As I Rewatched 'Sex And The City', I Couldn’t Help But Wonder — Didn’t Carrie Deserve Better?

I realized SATC took a dysfunctional, toxic relationship and sold it to us as a bullsh*t fairy tale.

sex and the city cast Everett Collection / Shutterstock

I remember watching the series finale of Sex and the City in 2004 with a group of giddy women in our thirties (most of us married with children). We drank Cosmos and cheered when Carrie ended up with Mr. Big instead of the Russian.

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To many, it was the perfect series finale. After years of struggle and strife as a single woman, Carrie’s wit, passion, and persistence finally paid off. She somehow managed to do the miraculous by convincing the unobtainable, emotionally absent, aloof businessman, Mr. Big, to choose her.


It was the proverbial fairy tale happy ending we all thought single-gal Carrie Bradshaw deserved. But what did she really win?

And how happy could an eternity with a manipulative narcissist actually be?

While binge-watching SATC on HBO Max, one thing has become crystal clear to me — Mr. Big is an asshole.

For years, he manipulates Carrie and often leaves her feeling like complete and utter shit. Whenever Carrie is truly and authentically happy — such as in her relationship with Aidan — Mr. Big reappears to blow up her life, and draw her back into his cocky, condescending orbit. He’s so toxic, that Carrie is only free of her cigarette addiction when Mr. Big isn’t in the picture egging her on to be a ‘bad girl’ and inhale poison into her lungs.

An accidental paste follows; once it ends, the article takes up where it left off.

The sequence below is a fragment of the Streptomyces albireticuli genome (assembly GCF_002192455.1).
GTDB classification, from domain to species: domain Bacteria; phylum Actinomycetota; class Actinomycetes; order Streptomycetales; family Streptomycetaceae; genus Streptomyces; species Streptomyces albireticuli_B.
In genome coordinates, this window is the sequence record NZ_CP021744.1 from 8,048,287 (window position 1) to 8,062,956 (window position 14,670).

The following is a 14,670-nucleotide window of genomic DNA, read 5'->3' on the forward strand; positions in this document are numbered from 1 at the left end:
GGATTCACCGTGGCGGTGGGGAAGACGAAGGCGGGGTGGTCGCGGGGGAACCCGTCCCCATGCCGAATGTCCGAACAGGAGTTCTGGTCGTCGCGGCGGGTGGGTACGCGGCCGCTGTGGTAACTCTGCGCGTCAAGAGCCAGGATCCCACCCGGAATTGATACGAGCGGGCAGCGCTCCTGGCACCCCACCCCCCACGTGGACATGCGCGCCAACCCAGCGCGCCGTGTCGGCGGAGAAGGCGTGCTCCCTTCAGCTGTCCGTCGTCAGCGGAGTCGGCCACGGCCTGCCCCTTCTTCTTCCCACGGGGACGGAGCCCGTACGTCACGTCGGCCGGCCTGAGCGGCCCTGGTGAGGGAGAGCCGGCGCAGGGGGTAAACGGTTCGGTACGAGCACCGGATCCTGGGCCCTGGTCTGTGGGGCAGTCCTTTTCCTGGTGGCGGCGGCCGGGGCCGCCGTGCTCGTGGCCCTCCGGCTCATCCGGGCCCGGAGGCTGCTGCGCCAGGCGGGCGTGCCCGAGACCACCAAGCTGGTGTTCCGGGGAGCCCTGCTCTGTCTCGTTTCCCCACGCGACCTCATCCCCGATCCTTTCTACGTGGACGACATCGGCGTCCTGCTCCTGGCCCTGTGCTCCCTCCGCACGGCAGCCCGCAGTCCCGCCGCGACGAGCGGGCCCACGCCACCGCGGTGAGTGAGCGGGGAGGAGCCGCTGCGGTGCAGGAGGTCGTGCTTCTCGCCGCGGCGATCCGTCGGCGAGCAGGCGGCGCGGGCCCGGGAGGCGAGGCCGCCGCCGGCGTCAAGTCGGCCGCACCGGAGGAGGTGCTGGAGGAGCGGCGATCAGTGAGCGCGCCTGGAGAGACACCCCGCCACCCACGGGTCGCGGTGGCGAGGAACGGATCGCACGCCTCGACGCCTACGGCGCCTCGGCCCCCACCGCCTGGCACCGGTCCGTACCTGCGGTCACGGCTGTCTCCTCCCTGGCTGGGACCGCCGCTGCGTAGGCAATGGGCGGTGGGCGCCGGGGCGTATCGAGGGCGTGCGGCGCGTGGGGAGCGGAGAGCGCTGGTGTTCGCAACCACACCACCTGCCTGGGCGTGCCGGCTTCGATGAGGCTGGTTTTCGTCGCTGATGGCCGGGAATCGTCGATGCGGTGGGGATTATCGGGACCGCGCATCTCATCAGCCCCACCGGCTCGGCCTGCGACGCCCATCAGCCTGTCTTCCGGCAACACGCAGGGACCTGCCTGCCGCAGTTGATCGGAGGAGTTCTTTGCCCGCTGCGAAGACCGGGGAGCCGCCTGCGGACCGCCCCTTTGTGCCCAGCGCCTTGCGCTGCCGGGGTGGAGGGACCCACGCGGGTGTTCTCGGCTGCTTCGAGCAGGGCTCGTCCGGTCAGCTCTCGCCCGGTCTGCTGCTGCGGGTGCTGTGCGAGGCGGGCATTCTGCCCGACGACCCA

In a show about women’s obsessions with designer shoes and purses, Big often treats beautiful, young girls like they're disposable expensive (and sexy) accessories, mere arm candy, or props. Carrie has a deeper emotional and spiritual relationship with her Manolo Blahniks than Big has with his lovely wife, Natasha, whom he betrays almost immediately because she fills their home with too much beige.

Carrie, on the other hand, is the anti-Natasha. She has frizzy, unmanageable hair, and dresses in the brightest of bright mismatched colors. Carrie might be full of self-doubt and neuroses, but she is never ever plain old boring beige.

Still, most of the time Mr. Big proves he prefers generic, vacuous, beautiful models. Maybe that’s because it’s easier to impress these women (according to the show) with his money. The supermodels are merely attracted to his power and thus ignore his inability to engage in honest, intelligent conversation.

Carrie in all her messy, vibrant, complexity can’t keep Big’s sole interest for long. Nor can Big maintain the illusion for her that he is something other than a shallow, inarticulate, insecure man-child, and aging lothario, who feels outmatched by her emotional intelligence.


In Sex and the City, Carrie is the only woman who isn’t generic and interchangeable in Big’s life. And it’s telling that Mr. Big has zero friends other than Carrie.

For most of the series, Big’s inattentiveness and emotional withholding make Carrie feel insane, unstable, and insecure, yet, she is the one with secure attachments to other people. Carrie possesses healthy, functional, mutually satisfying relationships with best friends Miranda, Samantha, Charlotte, and Stanford.